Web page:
Closing the STEM Gap

By Jodie Spriggs

Today, in the US only 24% of the careers in STEM are held by women, leaving the other 76% of jobs to men. That’s a problem, not only because research shows companies are more profitable when they employ women, but also because this gender gap is partially responsible for thousands of missing female-focused inventions. When women aren’t in the room bringing their perspectives, developments in science, technology, engineering, and math can lag behind.

Many people might not think of Olay as a science-based company, but to become the #1 facial moisturizer brand in the US you have to have a lot of great female employees in STEM fields. We have aerospace engineers, packaging designers, biotech professionals, and chemists. These women are critical to our success today and tomorrow, which is why we have recently developed a new bold brand ambition: to double the number of women and triple the number of women of color in STEM by 2030.

Fortunately, the women at Olay were able to see their way through a STEM education and into a great career. However, there are many instances along the journey to a STEM career where young girls and women drop out.

Early on in life, it has been proven that boys and girls have equal aptitude for STEM – the same love and passion to build skyscrapers out of Legos, to “operate” on their stuffed animals, and to conduct experiments with all the liquid in the bathroom.

But over time, it changes. At Olay, we conducted research with STEM experts like Deborah Singer, former CMO of Girls Who Code, and those at Women in STEM, who support individuals pursuing a STEM career today. We believe there are three major drop-offs, or “cliffs,” on the road to becoming a STEM professional:

The Middle School Cliff: As if being a teenager weren’t hard enough, we notice one of the biggest drop-offs is during middle school. Interest in classes like computer science wanes, resulting in fewer girls taking AP exams in STEM classes. For example, in 2018 while female participation was on the rise, still only 28% of the individuals taking an AP computer science test were female, according to College Board. Taylor, a young woman from the Midwest, notes that societal pressures kept her from realizing that there was an option to go into STEM, forcing her to stay more within her assigned gender role. She wishes she had felt more supported by society, and, perhaps if she had, she would have had more confidence to go outside of the “norm” and follow her interests in science.

The Sophomore Slump: Going into college, 13% of girls cite plans for a career in a STEM field, compared to 26% of boys. Freshman year is exciting and energizing but years 2 and 3 are harder when reality sets in and classes move beyond the 101 levels. Women who enter college planning to major in STEM fields change to non-STEM majors at a rate of 49%, whereas 33% of men do the same, according to Women in STEM. One young woman, Natasha, said that she doubts herself and feels “not good enough,” especially compared to her male counterparts. “I had family, friends, and even teachers tell me that engineering is not for females,” said Natasha.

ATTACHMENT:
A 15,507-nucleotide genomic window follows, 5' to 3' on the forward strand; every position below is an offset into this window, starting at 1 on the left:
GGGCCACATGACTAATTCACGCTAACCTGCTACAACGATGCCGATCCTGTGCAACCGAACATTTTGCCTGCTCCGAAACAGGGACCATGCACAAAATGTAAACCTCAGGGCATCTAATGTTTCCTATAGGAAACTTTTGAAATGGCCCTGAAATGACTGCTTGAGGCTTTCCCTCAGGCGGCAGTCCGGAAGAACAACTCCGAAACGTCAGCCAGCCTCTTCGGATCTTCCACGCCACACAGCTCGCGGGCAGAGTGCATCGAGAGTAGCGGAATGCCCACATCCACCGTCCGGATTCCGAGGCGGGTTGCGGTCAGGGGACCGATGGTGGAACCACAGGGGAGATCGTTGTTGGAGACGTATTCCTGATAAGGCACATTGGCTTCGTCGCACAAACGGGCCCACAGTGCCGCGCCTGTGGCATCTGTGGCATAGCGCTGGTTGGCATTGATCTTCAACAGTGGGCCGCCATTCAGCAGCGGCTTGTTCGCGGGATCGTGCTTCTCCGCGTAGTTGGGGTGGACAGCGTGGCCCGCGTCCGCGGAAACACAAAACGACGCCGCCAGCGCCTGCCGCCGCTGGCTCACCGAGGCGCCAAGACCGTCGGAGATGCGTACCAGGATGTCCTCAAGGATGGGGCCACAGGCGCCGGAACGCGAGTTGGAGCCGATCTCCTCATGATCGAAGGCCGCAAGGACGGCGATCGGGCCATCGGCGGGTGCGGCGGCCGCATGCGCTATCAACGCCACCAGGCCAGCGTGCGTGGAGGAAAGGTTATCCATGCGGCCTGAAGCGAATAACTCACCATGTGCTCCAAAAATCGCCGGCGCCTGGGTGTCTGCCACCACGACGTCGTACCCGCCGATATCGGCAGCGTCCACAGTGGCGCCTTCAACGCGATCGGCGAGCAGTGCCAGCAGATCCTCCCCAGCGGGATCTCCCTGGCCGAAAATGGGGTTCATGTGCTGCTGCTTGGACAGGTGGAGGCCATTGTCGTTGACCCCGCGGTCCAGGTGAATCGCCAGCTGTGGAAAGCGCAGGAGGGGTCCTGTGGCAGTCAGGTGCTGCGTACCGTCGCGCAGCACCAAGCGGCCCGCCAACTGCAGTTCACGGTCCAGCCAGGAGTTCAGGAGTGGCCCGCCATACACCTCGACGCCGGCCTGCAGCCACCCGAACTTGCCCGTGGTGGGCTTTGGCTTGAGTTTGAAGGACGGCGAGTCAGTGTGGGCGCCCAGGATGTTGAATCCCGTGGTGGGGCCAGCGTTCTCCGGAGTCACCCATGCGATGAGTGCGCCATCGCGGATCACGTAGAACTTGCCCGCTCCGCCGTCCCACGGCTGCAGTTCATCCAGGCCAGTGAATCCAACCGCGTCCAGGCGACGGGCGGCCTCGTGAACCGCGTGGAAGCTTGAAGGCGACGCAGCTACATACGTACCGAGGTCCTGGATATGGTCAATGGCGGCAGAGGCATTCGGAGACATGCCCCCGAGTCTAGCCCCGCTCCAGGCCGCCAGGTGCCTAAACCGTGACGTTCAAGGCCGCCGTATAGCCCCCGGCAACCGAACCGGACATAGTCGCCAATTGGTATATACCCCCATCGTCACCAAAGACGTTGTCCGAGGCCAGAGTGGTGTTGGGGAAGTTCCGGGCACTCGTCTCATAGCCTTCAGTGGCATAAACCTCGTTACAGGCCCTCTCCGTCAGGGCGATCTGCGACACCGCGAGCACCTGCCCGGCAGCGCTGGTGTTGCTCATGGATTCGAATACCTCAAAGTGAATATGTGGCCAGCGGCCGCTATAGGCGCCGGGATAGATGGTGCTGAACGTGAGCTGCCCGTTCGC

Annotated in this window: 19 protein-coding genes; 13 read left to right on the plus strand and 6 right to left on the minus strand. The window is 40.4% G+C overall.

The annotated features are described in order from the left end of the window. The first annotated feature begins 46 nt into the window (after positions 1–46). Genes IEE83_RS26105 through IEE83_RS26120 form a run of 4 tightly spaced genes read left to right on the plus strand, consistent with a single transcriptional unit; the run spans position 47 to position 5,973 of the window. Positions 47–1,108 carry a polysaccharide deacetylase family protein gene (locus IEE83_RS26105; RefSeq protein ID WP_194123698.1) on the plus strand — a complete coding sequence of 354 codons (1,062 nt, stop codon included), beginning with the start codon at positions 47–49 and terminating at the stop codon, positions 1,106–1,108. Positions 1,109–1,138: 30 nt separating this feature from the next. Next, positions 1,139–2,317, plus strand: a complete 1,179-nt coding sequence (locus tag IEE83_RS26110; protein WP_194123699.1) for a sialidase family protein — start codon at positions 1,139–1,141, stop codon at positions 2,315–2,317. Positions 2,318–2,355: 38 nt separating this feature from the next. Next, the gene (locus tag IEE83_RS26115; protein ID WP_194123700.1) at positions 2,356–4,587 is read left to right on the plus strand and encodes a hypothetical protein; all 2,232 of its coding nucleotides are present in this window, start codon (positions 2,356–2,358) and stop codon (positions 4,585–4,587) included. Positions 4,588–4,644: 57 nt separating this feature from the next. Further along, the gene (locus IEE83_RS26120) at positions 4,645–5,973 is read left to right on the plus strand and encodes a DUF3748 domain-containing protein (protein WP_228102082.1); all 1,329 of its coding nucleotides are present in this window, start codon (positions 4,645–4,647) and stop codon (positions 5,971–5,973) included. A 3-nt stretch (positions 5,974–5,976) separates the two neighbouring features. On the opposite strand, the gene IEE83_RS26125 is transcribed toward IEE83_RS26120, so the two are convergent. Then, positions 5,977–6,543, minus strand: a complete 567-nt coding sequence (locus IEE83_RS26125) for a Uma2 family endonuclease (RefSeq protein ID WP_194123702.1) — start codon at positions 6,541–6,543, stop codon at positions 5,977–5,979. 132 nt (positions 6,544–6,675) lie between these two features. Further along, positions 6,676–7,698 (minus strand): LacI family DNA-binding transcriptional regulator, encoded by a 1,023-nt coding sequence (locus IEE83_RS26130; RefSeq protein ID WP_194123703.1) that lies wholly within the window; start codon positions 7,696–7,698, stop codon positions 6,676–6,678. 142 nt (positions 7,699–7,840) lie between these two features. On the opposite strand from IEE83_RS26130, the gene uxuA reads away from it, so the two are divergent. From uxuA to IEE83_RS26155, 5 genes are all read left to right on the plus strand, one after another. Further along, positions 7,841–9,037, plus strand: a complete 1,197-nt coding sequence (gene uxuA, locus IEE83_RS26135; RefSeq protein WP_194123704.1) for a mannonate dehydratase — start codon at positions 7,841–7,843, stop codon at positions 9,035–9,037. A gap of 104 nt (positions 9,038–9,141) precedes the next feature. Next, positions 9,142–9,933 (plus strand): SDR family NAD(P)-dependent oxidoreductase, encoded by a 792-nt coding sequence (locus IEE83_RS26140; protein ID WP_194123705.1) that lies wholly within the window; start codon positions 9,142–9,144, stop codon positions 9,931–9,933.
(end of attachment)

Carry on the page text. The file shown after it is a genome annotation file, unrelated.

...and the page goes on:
Early Work Force Exit: “I submitted a hundred applications to get only 2-3 calls back,” says NYSE QA engineer Kimberly. Unfortunately, she isn’t the exception. 50% of women leave STEM in the first five years. Only 15% of direct science and engineering jobs are held by women, and just 30% of women who earn a degree in engineering are still working in the field 20 years later. Bridget, a recent graduate, says that the key to retaining women in STEM fields is creating accepting environments for women to branch out to different disciplines, to never feel constrained to one type of career path, and to accept and support changes in major, in field, and in career. While stories like these are unsurprising to some, many don’t know about the STEM gap. Even when if they do learn about it, many still don’t believe it.

The question we have to ask ourselves is: what can we do to help? For Olay, that means driving awareness of the issue and putting our money in places we know can help.

Starting in February 2021, we made a concerted effort to drive awareness of these STEM “cliffs” by hosting a week-long takeover of Jeopardy, taking out major ad placements on Good Morning America, and producing a 30-second commercial that ran during the Super Bowl with the tagline #makespaceforwomen. We also donated $500,000 to Girls Who Code and designed the first ever STEM-themed float in the Macy’s Thanksgiving Day Parade, highlighting a young black female astronaut. There is so much more to come.

While the private sector must continue to take actions where we can in order to guarantee a diverse future workforce, we are also calling on Congress to face the STEM gap.

We’re supporting the Women and Minorities in STEM Booster Act that helps save girls from falling off the middle school cliff, and we’re addressing the sophomore slump by providing significant grant opportunities to entities that develop mentoring programs for STEM students. Additionally, we are supporting outreach programs that provide students with opportunities to increase their exposure to STEM. The STEM Opportunities Act also seeks to promote minorities in STEM careers, and it supports caregiver policies for women in STEM careers to help prevent the early workforce exit.

We are just scratching the surface. It will take awareness and work at all levels – parents, mentors, teachers, counselors, policymakers, and business leaders – to close the STEM gap and ensure that women, including women of color, stay far away from the edge of the STEM cliffs and instead find their way to a rewarding career.

 

Jodie is the Senior Director for Analytics & Insights at Olay. We are thrilled to feature her at the Engage Summit.


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